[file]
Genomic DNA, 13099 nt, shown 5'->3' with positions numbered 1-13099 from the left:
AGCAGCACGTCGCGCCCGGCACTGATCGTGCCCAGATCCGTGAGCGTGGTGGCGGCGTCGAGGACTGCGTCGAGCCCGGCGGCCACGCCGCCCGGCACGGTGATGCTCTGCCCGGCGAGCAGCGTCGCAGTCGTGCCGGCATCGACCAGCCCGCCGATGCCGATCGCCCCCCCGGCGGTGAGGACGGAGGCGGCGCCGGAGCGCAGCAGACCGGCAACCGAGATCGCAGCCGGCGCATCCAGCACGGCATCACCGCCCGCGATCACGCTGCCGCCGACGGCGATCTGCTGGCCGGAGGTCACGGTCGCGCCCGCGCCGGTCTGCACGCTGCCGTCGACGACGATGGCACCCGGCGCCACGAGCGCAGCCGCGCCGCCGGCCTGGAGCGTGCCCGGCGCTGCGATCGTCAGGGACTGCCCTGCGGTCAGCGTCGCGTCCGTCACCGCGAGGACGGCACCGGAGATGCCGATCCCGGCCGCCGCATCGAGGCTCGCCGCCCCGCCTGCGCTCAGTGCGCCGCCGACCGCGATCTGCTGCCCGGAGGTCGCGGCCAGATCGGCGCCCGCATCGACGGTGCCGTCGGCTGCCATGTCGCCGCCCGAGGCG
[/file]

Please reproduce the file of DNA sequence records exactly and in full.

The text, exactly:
Genomic DNA, 13099 nt, shown 5'->3' with positions numbered 1-13099 from the left:
AGCAGCACGTCGCGCCCGGCACTGATCGTGCCCAGATCCGTGAGCGTGGTGGCGGCGTCGAGGACTGCGTCGAGCCCGGCGGCCACGCCGCCCGGCACGGTGATGCTCTGCCCGGCGAGCAGCGTCGCAGTCGTGCCGGCATCGACCAGCCCGCCGATGCCGATCGCCCCCCCGGCGGTGAGGACGGAGGCGGCGCCGGAGCGCAGCAGACCGGCAACCGAGATCGCAGCCGGCGCATCCAGCACGGCATCACCGCCCGCGATCACGCTGCCGCCGACGGCGATCTGCTGGCCGGAGGTCACGGTCGCGCCCGCGCCGGTCTGCACGCTGCCGTCGACGACGATGGCACCCGGCGCCACGAGCGCAGCCGCGCCGCCGGCCTGGAGCGTGCCCGGCGCTGCGATCGTCAGGGACTGCCCTGCGGTCAGCGTCGCGTCCGTCACCGCGAGGACGGCACCGGAGATGCCGATCCCGGCCGCCGCATCGAGGCTCGCCGCCCCGCCTGCGCTCAGTGCGCCGCCGACCGCGATCTGCTGCCCGGAGGTCGCGGCCAGATCGGCGCCCGCATCGACGGTGCCGTCGGCTGCCATGTCGCCGCCCGAGGCG